With the band already visiting Australia this year for the National don’t expect Genticorum to tour here again any time soon. But they have played in Australia a number of times and are firm festival favourites so don’t be surprised if they pop up on the bill somewhere next year or the year after.
Country of Origin: Canada
Sounds Like: Asterix and Obelix crash a Irish music session
File Under: Trad
Official Site: www.genticorum.com
June 29, 2010 at 17:48 (Artist Profiles)
Tags: alt country, dawn landes, indie, nu folk
Image Courtesy of Dawn Landes
More so than any other genre folk music seems to really lend itself to strong, passionate female singers. Maybe it’s the melodies, maybe it’s the themes, but folk music really is the domain of women. Think Joni Mitchell, Joan Biaz, Maddy Prior, Sandy Denny and of course most recently Laura Marling. Well we have one more name to add to that list: Dawn Landes.
When I first started listening to Dawn Lande’s new record Sweet Rodeo I almost dismissed it after the first two tracks. Sure, it was good (really good actually) but it was also indie rock – a genre we try and cover sparingly on Timber and Steel. But then the third track on the album, “Money in the Bank” caught me by surprise with its sweet, folk sensibilities. I was intrigued enough to listen further and found an artist who manages to span all of my favourite musical styles in the space of 11 songs – folk, indie, alt-country, bluegrass and back again.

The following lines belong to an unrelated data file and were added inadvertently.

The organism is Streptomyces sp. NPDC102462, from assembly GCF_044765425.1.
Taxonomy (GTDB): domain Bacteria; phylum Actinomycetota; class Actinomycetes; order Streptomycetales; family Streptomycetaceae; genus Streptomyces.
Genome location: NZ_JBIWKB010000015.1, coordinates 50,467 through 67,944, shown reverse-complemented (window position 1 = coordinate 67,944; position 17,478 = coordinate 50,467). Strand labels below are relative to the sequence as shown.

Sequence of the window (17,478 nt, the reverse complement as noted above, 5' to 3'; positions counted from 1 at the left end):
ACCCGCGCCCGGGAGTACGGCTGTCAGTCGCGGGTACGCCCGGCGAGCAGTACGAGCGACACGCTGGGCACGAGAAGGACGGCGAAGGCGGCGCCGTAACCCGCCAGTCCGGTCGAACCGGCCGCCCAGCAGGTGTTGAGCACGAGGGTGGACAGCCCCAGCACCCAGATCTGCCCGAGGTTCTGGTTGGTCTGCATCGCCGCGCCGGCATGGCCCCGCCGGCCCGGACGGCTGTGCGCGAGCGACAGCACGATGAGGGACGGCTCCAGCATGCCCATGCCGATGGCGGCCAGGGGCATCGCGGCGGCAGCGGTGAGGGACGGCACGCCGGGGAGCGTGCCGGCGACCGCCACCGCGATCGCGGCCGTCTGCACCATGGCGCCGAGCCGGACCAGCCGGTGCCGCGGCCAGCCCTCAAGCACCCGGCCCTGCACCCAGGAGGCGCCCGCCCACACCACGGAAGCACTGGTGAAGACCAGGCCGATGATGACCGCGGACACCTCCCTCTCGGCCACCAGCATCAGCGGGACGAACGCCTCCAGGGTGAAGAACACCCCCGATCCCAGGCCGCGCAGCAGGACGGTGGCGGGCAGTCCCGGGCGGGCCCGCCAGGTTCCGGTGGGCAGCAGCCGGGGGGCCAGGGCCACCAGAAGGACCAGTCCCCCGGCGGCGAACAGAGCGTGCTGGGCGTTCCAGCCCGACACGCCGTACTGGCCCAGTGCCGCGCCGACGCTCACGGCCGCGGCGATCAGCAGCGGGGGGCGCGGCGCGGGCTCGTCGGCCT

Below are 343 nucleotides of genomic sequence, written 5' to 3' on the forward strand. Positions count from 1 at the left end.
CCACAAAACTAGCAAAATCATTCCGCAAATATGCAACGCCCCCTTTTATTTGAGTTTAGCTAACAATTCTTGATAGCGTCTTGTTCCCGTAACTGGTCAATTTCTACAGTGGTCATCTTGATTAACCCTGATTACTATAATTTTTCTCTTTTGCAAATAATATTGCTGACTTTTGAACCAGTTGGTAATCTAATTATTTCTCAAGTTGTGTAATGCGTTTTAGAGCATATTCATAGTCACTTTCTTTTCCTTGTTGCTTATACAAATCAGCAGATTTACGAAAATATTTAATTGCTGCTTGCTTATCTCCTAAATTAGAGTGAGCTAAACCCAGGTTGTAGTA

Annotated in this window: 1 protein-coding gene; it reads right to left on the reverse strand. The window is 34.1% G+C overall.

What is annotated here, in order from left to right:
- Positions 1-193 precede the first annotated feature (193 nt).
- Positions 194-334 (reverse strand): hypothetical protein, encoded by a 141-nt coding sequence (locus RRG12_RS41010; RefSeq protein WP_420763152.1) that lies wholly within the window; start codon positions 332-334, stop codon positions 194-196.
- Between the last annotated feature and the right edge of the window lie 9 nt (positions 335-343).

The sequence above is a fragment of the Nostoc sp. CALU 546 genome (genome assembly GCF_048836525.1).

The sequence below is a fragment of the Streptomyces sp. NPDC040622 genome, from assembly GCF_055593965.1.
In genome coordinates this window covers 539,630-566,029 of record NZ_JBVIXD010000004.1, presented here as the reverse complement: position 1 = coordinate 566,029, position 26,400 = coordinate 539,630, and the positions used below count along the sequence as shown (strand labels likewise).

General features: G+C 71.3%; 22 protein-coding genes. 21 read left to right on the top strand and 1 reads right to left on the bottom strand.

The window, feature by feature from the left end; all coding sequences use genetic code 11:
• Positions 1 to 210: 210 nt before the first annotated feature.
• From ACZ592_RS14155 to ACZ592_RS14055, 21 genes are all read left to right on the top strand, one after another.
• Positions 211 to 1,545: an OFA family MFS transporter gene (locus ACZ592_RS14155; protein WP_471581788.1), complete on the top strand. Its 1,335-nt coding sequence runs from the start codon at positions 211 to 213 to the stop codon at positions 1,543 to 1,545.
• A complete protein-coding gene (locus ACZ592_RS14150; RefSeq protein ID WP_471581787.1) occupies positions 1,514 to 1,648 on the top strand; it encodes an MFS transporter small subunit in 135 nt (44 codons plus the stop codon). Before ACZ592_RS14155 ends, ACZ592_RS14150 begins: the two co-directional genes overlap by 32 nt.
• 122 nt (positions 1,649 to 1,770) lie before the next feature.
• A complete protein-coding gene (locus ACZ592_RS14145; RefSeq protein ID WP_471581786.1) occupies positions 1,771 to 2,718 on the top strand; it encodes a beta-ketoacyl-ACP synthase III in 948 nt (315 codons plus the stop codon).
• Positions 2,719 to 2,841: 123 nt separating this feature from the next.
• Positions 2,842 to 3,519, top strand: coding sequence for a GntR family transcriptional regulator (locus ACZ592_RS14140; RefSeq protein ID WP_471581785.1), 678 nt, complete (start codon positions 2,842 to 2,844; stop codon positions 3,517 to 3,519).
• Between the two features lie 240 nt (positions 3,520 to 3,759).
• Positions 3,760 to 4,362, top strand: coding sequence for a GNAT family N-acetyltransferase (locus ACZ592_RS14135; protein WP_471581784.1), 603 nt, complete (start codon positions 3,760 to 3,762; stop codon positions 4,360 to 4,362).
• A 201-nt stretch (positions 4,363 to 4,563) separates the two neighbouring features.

What makes Landes stand out from her contemporary female singer songwriters is the strength of her voice. In a world of Lisa Mitchell, Julia Stone and Sarah Blasko Dawn Landes has chosen to make the most of her strong, confident voice that reminds the listener of Laura Marling or Florence Welch.
Hailing from America’s deep south and based out of New York, Landes has a melting pot of influences that very obviously inform her music. She has toured with the likes of Feist, Jose Gonzales, Midlake, Suzanne Vega, Martha Wainright and The Swell Season which enviably places her firmly amongst some of the hottest nu-folk and indie acts in the world. She has toured downunder before but is currently spruiking her new album across the US and UK. For now you’ll just have to listen to Dawn Landes’ voice via your stereo, iPod or computer.
Country of Origin: USA
Sounds Like: Laura Marling singing Dolly Parton songs in a NY indie club
File Under: Alt-Country, Nu-Folk, Indie
Official Site: www.dawnlandes.com
June 29, 2010 at 16:37 (News)
Tags: splendour in the grass
Image of Ben Harper and the Relentless Seven Courtesy of Splendour in the Grass